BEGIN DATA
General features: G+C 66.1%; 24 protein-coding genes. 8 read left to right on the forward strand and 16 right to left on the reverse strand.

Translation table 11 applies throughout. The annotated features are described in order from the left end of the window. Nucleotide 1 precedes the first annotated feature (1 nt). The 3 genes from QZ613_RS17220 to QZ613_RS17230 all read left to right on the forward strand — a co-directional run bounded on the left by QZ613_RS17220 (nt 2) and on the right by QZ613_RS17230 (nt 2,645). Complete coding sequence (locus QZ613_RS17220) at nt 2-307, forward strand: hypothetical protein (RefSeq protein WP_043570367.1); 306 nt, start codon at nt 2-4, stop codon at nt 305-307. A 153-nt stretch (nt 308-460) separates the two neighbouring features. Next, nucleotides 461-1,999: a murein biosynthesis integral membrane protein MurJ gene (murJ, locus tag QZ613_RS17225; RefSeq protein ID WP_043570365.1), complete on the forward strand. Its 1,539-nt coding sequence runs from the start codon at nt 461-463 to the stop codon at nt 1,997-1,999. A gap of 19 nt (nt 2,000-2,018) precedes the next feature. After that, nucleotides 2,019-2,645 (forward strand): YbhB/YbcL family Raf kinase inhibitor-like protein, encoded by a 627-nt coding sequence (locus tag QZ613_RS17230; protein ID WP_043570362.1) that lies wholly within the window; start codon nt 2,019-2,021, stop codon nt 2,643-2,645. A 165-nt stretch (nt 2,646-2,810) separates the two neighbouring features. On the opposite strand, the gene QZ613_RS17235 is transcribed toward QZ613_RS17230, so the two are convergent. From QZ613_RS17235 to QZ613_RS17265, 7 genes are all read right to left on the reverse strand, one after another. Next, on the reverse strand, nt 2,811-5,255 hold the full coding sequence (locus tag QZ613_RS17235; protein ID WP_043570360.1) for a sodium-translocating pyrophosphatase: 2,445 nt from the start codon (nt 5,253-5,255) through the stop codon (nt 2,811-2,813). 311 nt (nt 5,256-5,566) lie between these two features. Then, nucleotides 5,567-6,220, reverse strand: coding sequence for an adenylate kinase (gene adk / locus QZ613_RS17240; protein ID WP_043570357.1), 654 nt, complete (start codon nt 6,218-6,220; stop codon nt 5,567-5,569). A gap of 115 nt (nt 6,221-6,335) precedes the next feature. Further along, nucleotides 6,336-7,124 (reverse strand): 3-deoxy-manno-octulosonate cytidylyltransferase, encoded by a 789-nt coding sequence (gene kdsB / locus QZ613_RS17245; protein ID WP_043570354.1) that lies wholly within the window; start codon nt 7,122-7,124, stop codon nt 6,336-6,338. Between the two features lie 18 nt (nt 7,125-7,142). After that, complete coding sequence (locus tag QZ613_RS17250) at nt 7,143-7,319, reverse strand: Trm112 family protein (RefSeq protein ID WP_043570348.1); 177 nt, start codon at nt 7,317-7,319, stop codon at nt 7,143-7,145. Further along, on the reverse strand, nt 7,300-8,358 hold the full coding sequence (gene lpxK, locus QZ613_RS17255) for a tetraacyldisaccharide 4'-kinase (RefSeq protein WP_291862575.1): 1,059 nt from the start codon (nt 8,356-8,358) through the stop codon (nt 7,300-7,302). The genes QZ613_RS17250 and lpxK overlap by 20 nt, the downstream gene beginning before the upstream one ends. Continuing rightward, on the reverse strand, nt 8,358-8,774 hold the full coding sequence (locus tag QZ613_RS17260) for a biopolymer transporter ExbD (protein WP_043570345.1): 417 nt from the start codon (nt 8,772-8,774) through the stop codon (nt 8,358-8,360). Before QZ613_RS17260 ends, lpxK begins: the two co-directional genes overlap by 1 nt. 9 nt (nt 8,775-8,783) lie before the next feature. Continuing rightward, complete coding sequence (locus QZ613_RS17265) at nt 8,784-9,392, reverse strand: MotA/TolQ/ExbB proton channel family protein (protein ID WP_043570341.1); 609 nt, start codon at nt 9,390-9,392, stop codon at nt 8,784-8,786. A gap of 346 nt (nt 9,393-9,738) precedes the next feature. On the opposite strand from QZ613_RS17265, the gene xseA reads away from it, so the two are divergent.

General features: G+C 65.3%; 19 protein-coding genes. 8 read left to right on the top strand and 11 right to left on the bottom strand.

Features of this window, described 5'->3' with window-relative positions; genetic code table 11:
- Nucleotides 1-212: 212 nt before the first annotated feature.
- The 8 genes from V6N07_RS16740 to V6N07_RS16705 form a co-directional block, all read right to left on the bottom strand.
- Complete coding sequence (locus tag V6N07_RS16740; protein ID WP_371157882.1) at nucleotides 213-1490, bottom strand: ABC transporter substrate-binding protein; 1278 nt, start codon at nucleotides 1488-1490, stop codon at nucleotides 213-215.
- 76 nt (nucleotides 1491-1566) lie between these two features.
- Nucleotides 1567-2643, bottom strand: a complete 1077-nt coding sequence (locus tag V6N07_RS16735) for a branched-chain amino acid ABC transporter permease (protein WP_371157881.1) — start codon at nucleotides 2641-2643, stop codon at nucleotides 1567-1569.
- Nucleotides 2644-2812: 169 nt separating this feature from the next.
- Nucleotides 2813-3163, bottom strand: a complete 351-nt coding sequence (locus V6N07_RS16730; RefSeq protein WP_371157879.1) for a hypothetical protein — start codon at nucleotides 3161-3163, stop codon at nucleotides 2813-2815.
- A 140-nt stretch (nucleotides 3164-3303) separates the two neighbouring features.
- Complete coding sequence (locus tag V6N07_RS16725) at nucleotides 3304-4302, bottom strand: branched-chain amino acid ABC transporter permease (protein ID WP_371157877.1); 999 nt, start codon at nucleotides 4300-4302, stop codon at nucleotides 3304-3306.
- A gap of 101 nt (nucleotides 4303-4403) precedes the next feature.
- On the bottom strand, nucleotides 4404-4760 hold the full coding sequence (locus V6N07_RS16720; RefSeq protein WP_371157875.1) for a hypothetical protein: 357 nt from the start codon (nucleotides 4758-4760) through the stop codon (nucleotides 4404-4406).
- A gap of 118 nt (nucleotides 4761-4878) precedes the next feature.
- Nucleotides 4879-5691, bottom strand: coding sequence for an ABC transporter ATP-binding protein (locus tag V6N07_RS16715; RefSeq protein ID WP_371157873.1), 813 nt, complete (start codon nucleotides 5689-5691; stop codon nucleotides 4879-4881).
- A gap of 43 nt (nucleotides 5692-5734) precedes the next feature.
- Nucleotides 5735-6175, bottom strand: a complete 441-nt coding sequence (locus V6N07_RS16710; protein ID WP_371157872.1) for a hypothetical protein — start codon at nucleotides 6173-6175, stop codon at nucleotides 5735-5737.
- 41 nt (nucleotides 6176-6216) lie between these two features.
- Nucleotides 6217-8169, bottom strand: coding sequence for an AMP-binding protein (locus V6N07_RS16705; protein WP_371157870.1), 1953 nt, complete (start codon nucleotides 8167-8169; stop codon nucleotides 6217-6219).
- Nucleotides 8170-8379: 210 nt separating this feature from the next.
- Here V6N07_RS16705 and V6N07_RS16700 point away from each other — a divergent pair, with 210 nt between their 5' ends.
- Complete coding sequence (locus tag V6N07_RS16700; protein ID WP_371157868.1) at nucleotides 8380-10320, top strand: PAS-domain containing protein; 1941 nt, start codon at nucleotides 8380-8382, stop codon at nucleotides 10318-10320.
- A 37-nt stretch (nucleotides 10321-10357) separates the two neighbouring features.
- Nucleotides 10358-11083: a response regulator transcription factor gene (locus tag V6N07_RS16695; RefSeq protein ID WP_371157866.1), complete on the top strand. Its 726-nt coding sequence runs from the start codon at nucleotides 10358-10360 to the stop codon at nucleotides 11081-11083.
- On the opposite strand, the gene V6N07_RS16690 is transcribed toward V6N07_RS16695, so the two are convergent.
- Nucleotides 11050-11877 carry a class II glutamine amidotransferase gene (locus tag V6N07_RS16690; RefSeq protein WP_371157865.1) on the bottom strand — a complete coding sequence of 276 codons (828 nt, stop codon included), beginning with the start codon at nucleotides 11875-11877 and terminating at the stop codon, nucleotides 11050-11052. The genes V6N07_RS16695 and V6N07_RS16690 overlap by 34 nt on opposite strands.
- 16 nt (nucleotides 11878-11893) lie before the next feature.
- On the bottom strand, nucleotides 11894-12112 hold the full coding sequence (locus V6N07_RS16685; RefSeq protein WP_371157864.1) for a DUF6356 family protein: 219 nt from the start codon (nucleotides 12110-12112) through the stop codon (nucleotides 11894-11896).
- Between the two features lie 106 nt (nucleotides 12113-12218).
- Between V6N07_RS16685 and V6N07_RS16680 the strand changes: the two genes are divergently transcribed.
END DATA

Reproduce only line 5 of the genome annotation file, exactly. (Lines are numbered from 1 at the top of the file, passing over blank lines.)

- Nucleotides 1-212: 212 nt before the first annotated feature.